The popular obsession with murder mystery documentaries like "Making a Murderer" and "The Keepers" to strange crime hits like "Killer Sally" and "Tiger King," is a way to process trauma, a study finds.

The rising popularity of true crime is clear. Netflix releases a true crime documentary almost weekly and has the most watched catalog to date of the genre.

Why do audiences like true crime?

An article from the University of Washington School of Medicine says it's not just morbid curiosity, but a natural desire to work through trauma.

The best true crime podcasts, which can have real-world impact, are often made by 'journalists, or people involved in the law'

True crime documentaries, books, and podcasts often go into morbid levels of detail about gruesome killings — all of which happened in real life.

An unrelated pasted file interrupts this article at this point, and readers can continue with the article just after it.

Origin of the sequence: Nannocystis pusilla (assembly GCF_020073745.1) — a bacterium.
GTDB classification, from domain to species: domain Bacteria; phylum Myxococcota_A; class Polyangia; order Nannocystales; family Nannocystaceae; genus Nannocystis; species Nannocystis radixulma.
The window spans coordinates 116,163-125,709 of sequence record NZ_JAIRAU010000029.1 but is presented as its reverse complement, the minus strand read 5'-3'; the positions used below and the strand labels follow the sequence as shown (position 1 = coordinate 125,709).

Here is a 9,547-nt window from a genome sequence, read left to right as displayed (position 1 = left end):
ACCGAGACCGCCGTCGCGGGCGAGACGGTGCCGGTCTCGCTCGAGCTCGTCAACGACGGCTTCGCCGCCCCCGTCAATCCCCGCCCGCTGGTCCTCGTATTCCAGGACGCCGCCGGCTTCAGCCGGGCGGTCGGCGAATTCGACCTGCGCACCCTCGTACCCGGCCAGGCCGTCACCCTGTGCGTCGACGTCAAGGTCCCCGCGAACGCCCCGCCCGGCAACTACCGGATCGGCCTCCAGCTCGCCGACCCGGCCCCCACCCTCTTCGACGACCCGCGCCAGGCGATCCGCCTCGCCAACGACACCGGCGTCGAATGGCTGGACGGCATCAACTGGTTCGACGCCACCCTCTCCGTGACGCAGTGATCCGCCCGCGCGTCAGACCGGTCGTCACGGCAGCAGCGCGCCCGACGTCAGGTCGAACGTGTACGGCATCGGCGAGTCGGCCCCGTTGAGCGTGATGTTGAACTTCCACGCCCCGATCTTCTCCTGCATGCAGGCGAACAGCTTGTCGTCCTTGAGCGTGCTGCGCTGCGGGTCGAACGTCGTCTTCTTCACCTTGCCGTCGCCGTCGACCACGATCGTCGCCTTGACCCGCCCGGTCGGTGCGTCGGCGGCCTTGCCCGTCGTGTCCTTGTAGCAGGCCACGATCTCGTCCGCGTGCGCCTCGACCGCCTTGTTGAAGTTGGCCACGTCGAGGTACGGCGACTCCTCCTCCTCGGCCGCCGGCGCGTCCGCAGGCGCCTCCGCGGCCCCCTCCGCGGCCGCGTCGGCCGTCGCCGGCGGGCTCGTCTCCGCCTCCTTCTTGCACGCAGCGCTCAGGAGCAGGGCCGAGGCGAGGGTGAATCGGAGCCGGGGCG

According to data from the Federal Bureau of Investigation and the Bureau of Justice Statistics gathered by the Pew Research Center, most crimes in the U.S. are nonviolent property crimes, like theft and burglary. However, the true crime genre solely focuses on humanity's worst crimes: kidnapping, homicide, abuse and cults.

The UW School of Medicine article concluded that for some people, an obsession with a true crime may "be a way to work through past traumas or confront current fears in a safe environment." This can be compared to exposure therapy or psychological treatment developed to help people confront their fears.

While watching true crime can be a way to process negative emotions, it is also important to note binge-watching the programs can encourage a view that the world is inherently dangerous.

Data from the Crime Survey for England and Wales (CSEW) found that fear of crime can be seen as an essential public health issue, as it can impact the quality of life. This is because people make decisions about their behavior based on how unsafe they perceive the world around them. The total rate of fear of crime versus the risk of being a victim was drastically different.